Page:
They stepped on to the yacht. Pamela a radiant vision in white, with white flannel skirt, white jersey and tam-o’-shanter, took the helm, and was busy for a few moments getting clear. Afterwards she leaned back amongst the cushions, with Lutehester by her side.

“In tjie agitation of missing that buoy,” he reminded her, “you forgot to answer my last suggestion.”

“Is there any way in which I could help you?” she asked.

“You can help me in the greatest of all ways,” he replied promptly. “You can give me just that help which only the woman who cares can give to the man who cares for her, and if that isn’t exciting enough,” he went on, after a moment’s pause, “well, I dare say I can find you some work in the censor’s department.”

“Isn’t censoring a little dull?” she murmured.

“Then you choose—”

Her hand slipped into his. A little breeze filled their sails at that moment. The wonderful blue water of the bay sparkled with a million gleams of sunshine. Lutehester drew a great breath of content.

“That’s aunt on the landing-stage, watching us through her glasses,” Pamela pointed out, making a feeble attempt to withdraw her hand.

“It will save us the trouble,” he observed, resisting her effort, “of explana-

LUTCHESTER found his host and hostess unexpectedly friendly. They even accepted with cheerful philosophy the news that Lutchester’s work in America was almost finished for the time, and that Pamela was to accompany him to Europe almost immediately. After dinner, when the two men were left at tha table, Hastings became almost confidential.

“So far as regards the sympathies of this country, Mr. Lutchester,” he said, “the final die has been cast within the last few weeks. There has always been,” he proceeded, “a certain irritation existing between even the Anglo-Saxon Americans and your country. We have fancied so often that you have adopted little airs of superiority towards us, and that your methods of stating your intentions have not always taken account of our own little weaknesses. Then America, you know, loves a good fight, and the Germans are a wonderful military people. They were fighting like giants whilst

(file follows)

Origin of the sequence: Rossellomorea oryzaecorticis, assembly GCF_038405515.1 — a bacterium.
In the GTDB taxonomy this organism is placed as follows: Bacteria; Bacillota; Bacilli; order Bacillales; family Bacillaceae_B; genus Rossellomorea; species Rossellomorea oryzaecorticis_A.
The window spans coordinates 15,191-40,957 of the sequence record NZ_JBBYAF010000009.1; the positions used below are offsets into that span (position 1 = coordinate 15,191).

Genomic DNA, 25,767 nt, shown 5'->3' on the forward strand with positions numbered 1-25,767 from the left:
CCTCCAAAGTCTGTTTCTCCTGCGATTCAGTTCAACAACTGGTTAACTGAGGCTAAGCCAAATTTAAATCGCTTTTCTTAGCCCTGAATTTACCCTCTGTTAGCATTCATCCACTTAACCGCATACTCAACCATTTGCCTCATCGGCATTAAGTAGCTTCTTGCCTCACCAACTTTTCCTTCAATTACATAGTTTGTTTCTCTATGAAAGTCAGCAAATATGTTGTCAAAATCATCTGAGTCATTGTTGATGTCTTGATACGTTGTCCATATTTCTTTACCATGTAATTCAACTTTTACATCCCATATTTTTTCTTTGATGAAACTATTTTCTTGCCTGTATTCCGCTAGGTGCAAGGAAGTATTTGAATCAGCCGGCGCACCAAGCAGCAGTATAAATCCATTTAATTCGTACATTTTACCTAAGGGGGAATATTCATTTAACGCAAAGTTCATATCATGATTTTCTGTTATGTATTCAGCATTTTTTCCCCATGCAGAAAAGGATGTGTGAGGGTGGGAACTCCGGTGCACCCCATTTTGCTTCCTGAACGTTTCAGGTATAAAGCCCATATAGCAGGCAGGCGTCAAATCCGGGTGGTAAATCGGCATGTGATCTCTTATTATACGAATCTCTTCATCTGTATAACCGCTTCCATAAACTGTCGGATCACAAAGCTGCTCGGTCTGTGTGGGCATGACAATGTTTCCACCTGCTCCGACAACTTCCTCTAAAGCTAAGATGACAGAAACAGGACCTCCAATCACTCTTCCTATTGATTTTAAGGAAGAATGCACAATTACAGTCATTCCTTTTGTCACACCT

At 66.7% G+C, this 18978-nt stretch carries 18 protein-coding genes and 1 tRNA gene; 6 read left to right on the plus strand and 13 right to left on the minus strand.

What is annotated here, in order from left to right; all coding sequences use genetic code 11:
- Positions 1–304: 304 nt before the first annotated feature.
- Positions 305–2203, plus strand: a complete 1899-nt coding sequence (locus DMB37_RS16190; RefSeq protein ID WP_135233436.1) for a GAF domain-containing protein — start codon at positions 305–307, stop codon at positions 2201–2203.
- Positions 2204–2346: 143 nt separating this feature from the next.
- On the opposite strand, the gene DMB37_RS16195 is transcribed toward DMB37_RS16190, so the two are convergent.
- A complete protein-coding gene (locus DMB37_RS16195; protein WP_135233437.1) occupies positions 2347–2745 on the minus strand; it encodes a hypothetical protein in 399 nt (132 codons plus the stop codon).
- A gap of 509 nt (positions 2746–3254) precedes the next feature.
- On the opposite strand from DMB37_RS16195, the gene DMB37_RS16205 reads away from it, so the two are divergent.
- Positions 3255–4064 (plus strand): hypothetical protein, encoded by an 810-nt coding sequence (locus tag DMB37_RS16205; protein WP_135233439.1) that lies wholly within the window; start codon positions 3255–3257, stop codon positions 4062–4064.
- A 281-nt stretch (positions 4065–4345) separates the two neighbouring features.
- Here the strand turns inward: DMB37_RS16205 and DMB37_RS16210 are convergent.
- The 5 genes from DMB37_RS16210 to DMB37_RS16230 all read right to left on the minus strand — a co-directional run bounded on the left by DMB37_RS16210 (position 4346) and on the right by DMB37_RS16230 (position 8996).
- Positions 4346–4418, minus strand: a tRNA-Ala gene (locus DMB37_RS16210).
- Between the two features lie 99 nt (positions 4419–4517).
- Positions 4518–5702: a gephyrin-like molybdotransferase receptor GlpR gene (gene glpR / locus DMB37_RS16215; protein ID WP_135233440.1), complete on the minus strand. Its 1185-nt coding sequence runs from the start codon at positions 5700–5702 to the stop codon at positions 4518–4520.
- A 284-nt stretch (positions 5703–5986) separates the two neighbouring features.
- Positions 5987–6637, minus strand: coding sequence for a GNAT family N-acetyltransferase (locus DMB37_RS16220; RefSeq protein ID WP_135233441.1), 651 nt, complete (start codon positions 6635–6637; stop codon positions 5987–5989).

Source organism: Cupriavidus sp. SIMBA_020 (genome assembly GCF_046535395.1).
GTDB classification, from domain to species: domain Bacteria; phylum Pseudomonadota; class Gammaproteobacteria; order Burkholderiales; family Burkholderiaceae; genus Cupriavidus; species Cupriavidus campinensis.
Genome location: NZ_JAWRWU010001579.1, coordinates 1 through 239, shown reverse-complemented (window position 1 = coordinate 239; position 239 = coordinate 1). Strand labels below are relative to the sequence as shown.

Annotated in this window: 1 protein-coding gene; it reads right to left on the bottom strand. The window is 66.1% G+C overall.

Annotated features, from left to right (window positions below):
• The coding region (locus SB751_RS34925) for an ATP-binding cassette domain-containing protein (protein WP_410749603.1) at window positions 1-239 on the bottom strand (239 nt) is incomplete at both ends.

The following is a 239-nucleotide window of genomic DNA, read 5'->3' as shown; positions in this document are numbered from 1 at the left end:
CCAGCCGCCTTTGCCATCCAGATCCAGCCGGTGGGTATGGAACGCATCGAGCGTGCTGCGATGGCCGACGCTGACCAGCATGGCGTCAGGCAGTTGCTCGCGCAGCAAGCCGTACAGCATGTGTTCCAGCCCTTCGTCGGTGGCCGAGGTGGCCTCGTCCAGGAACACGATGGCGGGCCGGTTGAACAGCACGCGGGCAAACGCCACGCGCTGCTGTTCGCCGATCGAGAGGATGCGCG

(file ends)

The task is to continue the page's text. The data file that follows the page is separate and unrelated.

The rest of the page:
you in England were still slacking. But it is Germany herself, or rather her sons and friends, who have destroyed her chances for her. Fischer, for instance,” he went on, fingering his wineglass. “I always looked upon Oscar Fischer as a brilliant and far-seeing man. He was one of those who set themselves deliberately to win America for the Germans. A more idiotic bungle than he has made of things I could scarcely conceive. He has reproduced the diplomatic methods which have made Germany unpopular throughout the world. He has tried bullying, cajolery, and falsehood, and last of all he has plunged into crime. No GermanAmerican will henceforth ever have weight in the counsels of this country. I do not mind confessing,” Mr Hastings continued, as he himself filled his guest’s glass and then his own, “that I myself was at one time powerfully attracted towards the Teuton cause. They are a nation wonderful in science, wonderful in warfare, with strong and admirable national characteristics. Yet they are going to lose this war through sheer lack of tact, for the want of that kindliness, that generosity of temperament, which

exists and makes friends in nations as in individuals. The world for Germany, you know, and hell for her enemies ! . . But

I am keeping you.”

“Pamela is sitting on the rocks there,” Mr. Hastings observed. “I think that she wants to sail you over to Misery Island. We get some unearthly meal there at ten o’clock and come back by moonlight. It is a sort of torture which we always inflict upon our guests. My wife and I will follow in the launch.”

“To Misery Island!” Lutchester repeated.

His host smiled as he led the way to the piazza steps. Pamela had alreadystepped into the boat, and with the help of a boatman was adjusting the sail. She waved her hand gaily and pointed to the level stretch of placid water, still faintly brilliant in the dying sunlight.

“You think that we shall reach MiseryIsland before the tide turns?” she called out.

Lutchester stepped lightly into the boat and took the place to which she pointed.

“I am content,” he said, “to take my chance.” •